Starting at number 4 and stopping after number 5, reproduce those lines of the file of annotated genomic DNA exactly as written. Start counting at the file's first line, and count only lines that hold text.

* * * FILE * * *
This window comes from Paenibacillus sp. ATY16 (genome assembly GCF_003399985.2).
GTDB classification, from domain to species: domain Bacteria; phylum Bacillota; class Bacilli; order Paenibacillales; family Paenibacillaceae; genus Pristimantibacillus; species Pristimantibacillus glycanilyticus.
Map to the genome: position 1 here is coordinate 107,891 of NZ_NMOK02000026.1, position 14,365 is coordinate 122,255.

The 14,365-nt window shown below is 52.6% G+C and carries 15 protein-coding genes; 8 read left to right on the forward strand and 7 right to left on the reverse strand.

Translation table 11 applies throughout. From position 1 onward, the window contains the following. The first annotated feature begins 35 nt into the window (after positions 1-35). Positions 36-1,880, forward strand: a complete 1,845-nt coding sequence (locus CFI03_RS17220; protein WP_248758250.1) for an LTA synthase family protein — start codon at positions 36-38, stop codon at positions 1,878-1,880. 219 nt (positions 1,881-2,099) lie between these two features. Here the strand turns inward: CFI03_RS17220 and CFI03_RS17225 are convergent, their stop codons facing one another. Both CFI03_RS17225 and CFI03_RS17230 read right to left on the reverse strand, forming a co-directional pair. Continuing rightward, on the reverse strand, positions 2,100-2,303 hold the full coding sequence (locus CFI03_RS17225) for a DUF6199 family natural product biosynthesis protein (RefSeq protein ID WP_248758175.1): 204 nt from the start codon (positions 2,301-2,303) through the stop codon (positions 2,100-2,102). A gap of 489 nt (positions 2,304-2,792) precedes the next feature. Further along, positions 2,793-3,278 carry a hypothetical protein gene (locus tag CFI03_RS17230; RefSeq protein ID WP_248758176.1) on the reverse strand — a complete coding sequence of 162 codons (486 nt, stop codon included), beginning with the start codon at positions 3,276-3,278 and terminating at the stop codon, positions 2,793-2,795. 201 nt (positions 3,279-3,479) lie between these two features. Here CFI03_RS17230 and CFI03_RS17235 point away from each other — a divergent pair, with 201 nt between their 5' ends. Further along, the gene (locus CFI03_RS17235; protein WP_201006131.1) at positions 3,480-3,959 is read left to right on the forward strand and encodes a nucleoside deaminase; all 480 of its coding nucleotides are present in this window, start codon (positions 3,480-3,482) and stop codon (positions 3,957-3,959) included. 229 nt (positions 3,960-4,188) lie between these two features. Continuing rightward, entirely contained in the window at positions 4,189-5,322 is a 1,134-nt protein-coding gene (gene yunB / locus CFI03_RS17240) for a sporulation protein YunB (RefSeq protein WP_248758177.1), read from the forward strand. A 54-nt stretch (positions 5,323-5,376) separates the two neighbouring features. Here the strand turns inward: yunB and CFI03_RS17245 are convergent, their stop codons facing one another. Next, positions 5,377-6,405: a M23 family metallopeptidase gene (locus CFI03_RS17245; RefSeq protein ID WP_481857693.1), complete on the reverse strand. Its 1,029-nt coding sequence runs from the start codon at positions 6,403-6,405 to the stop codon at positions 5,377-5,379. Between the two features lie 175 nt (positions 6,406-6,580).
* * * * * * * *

The 14,365-nt window shown below is 52.6% G+C and carries 15 protein-coding genes; 8 read left to right on the forward strand and 7 right to left on the reverse strand.

Translation table 11 applies throughout. From position 1 onward, the window contains the following. The first annotated feature begins 35 nt into the window (after positions 1-35). Positions 36-1,880, forward strand: a complete 1,845-nt coding sequence (locus CFI03_RS17220; protein WP_248758250.1) for an LTA synthase family protein — start codon at positions 36-38, stop codon at positions 1,878-1,880. 219 nt (positions 1,881-2,099) lie between these two features. Here the strand turns inward: CFI03_RS17220 and CFI03_RS17225 are convergent, their stop codons facing one another. Both CFI03_RS17225 and CFI03_RS17230 read right to left on the reverse strand, forming a co-directional pair. Continuing rightward, on the reverse strand, positions 2,100-2,303 hold the full coding sequence (locus CFI03_RS17225) for a DUF6199 family natural product biosynthesis protein (RefSeq protein ID WP_248758175.1): 204 nt from the start codon (positions 2,301-2,303) through the stop codon (positions 2,100-2,102). A gap of 489 nt (positions 2,304-2,792) precedes the next feature. Further along, positions 2,793-3,278 carry a hypothetical protein gene (locus tag CFI03_RS17230; RefSeq protein ID WP_248758176.1) on the reverse strand — a complete coding sequence of 162 codons (486 nt, stop codon included), beginning with the start codon at positions 3,276-3,278 and terminating at the stop codon, positions 2,793-2,795. 201 nt (positions 3,279-3,479) lie between these two features. Here CFI03_RS17230 and CFI03_RS17235 point away from each other — a divergent pair, with 201 nt between their 5' ends. Further along, the gene (locus CFI03_RS17235; protein WP_201006131.1) at positions 3,480-3,959 is read left to right on the forward strand and encodes a nucleoside deaminase; all 480 of its coding nucleotides are present in this window, start codon (positions 3,480-3,482) and stop codon (positions 3,957-3,959) included. 229 nt (positions 3,960-4,188) lie between these two features. Continuing rightward, entirely contained in the window at positions 4,189-5,322 is a 1,134-nt protein-coding gene (gene yunB / locus CFI03_RS17240) for a sporulation protein YunB (RefSeq protein WP_248758177.1), read from the forward strand. A 54-nt stretch (positions 5,323-5,376) separates the two neighbouring features. Here the strand turns inward: yunB and CFI03_RS17245 are convergent, their stop codons facing one another. Next, positions 5,377-6,405: a M23 family metallopeptidase gene (locus CFI03_RS17245; RefSeq protein ID WP_481857693.1), complete on the reverse strand. Its 1,029-nt coding sequence runs from the start codon at positions 6,403-6,405 to the stop codon at positions 5,377-5,379. Between the two features lie 175 nt (positions 6,406-6,580).